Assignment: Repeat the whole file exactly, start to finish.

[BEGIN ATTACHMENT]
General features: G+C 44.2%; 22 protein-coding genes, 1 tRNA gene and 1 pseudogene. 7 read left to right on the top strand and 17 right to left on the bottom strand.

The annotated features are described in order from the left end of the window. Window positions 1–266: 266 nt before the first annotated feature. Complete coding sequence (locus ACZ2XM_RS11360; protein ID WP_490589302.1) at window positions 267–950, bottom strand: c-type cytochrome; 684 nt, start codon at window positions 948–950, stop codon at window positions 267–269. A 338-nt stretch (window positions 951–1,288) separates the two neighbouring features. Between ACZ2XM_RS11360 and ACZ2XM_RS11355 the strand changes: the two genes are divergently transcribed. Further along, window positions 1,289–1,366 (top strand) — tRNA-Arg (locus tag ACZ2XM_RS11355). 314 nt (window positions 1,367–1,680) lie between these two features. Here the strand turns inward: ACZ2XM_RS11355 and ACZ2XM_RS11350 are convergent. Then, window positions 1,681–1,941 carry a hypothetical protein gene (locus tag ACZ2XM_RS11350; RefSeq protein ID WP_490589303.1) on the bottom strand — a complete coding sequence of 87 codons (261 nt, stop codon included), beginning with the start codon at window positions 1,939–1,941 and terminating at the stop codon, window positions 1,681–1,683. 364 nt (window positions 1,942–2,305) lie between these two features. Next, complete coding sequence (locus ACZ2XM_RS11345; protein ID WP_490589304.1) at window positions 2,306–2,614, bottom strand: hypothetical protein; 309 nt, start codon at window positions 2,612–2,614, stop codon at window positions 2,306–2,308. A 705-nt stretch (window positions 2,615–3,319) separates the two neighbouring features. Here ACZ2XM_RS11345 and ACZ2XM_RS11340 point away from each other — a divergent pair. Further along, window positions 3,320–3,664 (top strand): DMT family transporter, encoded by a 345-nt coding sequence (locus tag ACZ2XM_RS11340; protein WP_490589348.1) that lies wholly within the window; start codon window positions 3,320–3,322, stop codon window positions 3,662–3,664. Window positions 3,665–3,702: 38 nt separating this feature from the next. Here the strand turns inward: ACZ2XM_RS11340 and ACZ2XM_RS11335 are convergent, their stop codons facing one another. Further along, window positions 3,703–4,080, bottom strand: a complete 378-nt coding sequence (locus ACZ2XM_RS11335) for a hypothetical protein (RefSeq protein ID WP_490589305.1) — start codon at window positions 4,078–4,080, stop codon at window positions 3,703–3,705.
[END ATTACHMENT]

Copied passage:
General features: G+C 44.2%; 22 protein-coding genes, 1 tRNA gene and 1 pseudogene. 7 read left to right on the top strand and 17 right to left on the bottom strand.

The annotated features are described in order from the left end of the window. Window positions 1–266: 266 nt before the first annotated feature. Complete coding sequence (locus ACZ2XM_RS11360; protein ID WP_490589302.1) at window positions 267–950, bottom strand: c-type cytochrome; 684 nt, start codon at window positions 948–950, stop codon at window positions 267–269. A 338-nt stretch (window positions 951–1,288) separates the two neighbouring features. Between ACZ2XM_RS11360 and ACZ2XM_RS11355 the strand changes: the two genes are divergently transcribed. Further along, window positions 1,289–1,366 (top strand) — tRNA-Arg (locus tag ACZ2XM_RS11355). 314 nt (window positions 1,367–1,680) lie between these two features. Here the strand turns inward: ACZ2XM_RS11355 and ACZ2XM_RS11350 are convergent. Then, window positions 1,681–1,941 carry a hypothetical protein gene (locus tag ACZ2XM_RS11350; RefSeq protein ID WP_490589303.1) on the bottom strand — a complete coding sequence of 87 codons (261 nt, stop codon included), beginning with the start codon at window positions 1,939–1,941 and terminating at the stop codon, window positions 1,681–1,683. 364 nt (window positions 1,942–2,305) lie between these two features. Next, complete coding sequence (locus ACZ2XM_RS11345; protein ID WP_490589304.1) at window positions 2,306–2,614, bottom strand: hypothetical protein; 309 nt, start codon at window positions 2,612–2,614, stop codon at window positions 2,306–2,308. A 705-nt stretch (window positions 2,615–3,319) separates the two neighbouring features. Here ACZ2XM_RS11345 and ACZ2XM_RS11340 point away from each other — a divergent pair. Further along, window positions 3,320–3,664 (top strand): DMT family transporter, encoded by a 345-nt coding sequence (locus tag ACZ2XM_RS11340; protein WP_490589348.1) that lies wholly within the window; start codon window positions 3,320–3,322, stop codon window positions 3,662–3,664. Window positions 3,665–3,702: 38 nt separating this feature from the next. Here the strand turns inward: ACZ2XM_RS11340 and ACZ2XM_RS11335 are convergent, their stop codons facing one another. Further along, window positions 3,703–4,080, bottom strand: a complete 378-nt coding sequence (locus ACZ2XM_RS11335) for a hypothetical protein (RefSeq protein ID WP_490589305.1) — start codon at window positions 4,078–4,080, stop codon at window positions 3,703–3,705.